Many countries, one voice: The groundbreaking women’s joint advocacy campaign

February 27, 2018

Jen Branscombe and Ros Sopheap. Photo: Marta Kasztelan
Jen Branscombe and Ros Sopheap. Photo: Marta Kasztelan

“Individual movements within countries are important, but they aren’t always enough on their own. The same issue is happening across countries. Working in more than one country brings our voices together.” – Ros Sopheap, Gender and Development Cambodia

Almost every win for women’s rights have been driven by feminist leadership. When we talk about leadership in our work, we often talk about women’s political participation. But leadership comes in different forms, be it a feminist collective setting up the first informal worker’s union, women campaigning for the first domestic violence laws, or a woman trailblazing in her field.

Leadership is in the home, it’s in the community and it’s in parliaments. It’s transformative. It’s diverse. It’s everywhere.

We know that a strong women’s movement is the most important element in achieving real change.

In 2016, IWDA was delighted to establish a ground-breaking new program across the Asia Pacific to promote strong, fearless women. Women’s Action and Voice for Empowerment, or WAVE, is a partnership between 16 diverse women’s organisations and IWDA. It elevates and amplifies women’s voices, unleashing the power that is created when women work together and demand change.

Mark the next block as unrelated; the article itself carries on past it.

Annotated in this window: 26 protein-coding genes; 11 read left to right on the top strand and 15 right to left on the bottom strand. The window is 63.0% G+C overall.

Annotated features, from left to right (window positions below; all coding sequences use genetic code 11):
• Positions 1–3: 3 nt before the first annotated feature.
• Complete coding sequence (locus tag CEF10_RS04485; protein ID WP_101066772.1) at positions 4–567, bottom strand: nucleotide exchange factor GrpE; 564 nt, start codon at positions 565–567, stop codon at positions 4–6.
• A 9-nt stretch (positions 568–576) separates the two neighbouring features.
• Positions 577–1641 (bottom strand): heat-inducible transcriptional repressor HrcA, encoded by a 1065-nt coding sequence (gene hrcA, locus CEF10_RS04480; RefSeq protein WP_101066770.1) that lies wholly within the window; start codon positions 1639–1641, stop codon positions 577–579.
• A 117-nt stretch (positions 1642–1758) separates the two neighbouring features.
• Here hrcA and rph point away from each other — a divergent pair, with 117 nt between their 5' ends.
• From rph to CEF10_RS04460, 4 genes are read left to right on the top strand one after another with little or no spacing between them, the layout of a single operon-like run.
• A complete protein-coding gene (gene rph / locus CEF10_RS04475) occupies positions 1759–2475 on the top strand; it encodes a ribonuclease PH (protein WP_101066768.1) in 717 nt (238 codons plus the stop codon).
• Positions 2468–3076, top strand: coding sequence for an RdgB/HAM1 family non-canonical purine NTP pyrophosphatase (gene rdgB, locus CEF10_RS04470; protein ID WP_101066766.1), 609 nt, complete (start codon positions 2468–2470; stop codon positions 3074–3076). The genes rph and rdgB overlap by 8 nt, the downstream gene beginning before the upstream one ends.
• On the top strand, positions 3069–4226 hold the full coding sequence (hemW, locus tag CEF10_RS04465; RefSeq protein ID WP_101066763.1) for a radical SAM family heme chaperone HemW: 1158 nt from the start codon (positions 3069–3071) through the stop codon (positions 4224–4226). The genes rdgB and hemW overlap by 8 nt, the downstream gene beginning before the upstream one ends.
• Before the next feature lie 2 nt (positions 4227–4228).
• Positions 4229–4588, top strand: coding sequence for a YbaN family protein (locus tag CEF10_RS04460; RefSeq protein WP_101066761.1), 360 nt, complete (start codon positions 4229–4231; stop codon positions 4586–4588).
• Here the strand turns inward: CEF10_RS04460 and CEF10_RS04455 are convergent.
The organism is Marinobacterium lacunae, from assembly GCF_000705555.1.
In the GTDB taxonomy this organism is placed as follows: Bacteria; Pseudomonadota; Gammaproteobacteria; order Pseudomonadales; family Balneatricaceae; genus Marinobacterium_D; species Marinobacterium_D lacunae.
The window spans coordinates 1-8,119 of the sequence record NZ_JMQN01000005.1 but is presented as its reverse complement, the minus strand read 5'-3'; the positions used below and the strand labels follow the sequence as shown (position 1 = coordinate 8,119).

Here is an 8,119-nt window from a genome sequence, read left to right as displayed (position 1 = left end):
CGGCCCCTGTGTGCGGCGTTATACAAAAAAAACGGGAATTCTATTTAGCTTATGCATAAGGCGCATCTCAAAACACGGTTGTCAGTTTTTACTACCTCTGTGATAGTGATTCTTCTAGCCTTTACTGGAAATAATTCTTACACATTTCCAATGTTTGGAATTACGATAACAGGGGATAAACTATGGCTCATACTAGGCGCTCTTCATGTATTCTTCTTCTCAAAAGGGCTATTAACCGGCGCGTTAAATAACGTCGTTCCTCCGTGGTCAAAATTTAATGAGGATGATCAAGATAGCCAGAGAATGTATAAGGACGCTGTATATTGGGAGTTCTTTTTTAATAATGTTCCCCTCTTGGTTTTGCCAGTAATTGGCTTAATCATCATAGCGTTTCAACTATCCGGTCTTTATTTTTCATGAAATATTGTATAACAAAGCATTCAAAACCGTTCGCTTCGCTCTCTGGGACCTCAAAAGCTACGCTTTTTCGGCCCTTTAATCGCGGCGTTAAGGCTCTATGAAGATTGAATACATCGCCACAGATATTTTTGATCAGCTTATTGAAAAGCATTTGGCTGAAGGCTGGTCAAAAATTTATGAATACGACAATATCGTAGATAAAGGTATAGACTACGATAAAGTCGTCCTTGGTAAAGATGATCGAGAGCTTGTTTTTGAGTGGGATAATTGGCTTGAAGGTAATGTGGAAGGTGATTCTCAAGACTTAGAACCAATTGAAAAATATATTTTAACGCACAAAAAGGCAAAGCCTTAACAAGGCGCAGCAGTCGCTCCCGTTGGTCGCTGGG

This year, for the first time in the Asia Pacific region, women across the five partner countries of WAVE are working together on Our Voice, a grassroots campaign to get more women into politics and leadership at the local level.

Our Voice works on two levels: it advocates to governments, community leaders, and other duty-bearers to increase women’s leadership, and it works to change community attitudes and perceptions of women leaders. They will all be targeted with shared and centralised messaging to create an amplified impact across the region.

Each of these countries is made up of diverse groups of women, yet many women in the region are facing similar issues, like gender-based violence, economic insecurity, and exclusion from political spheres.

According to Sopheap Ros, Executive Director of WAVE member Gender and Development Cambodia (GADC), the only way to challenge the systems and structures that isolate and exclude women leaders is to work as a cross-regional movement.

“WAVE has helped GADC by raising our voice at the regional level with other WAVE partners. GADC has been able to connect regionally. We have strengthened our knowledge of advocacy,” says Sopheap.

Women are still under-represented, under-valued and under-resourced in leadership. They’re often still excluded from formal leadership positions and not recognised in informal and community spaces, and bear the burden of unpaid care.

Women’s rights issues go beyond women’s representation in leadership. But supporting women to lead in every level of society is the most efficient way to create gender responsive policies and services, alter perceptions, and change behaviours that perpetuate gender inequality. With so many similar issues, this is #OurMoment to work together on a lasting solution.

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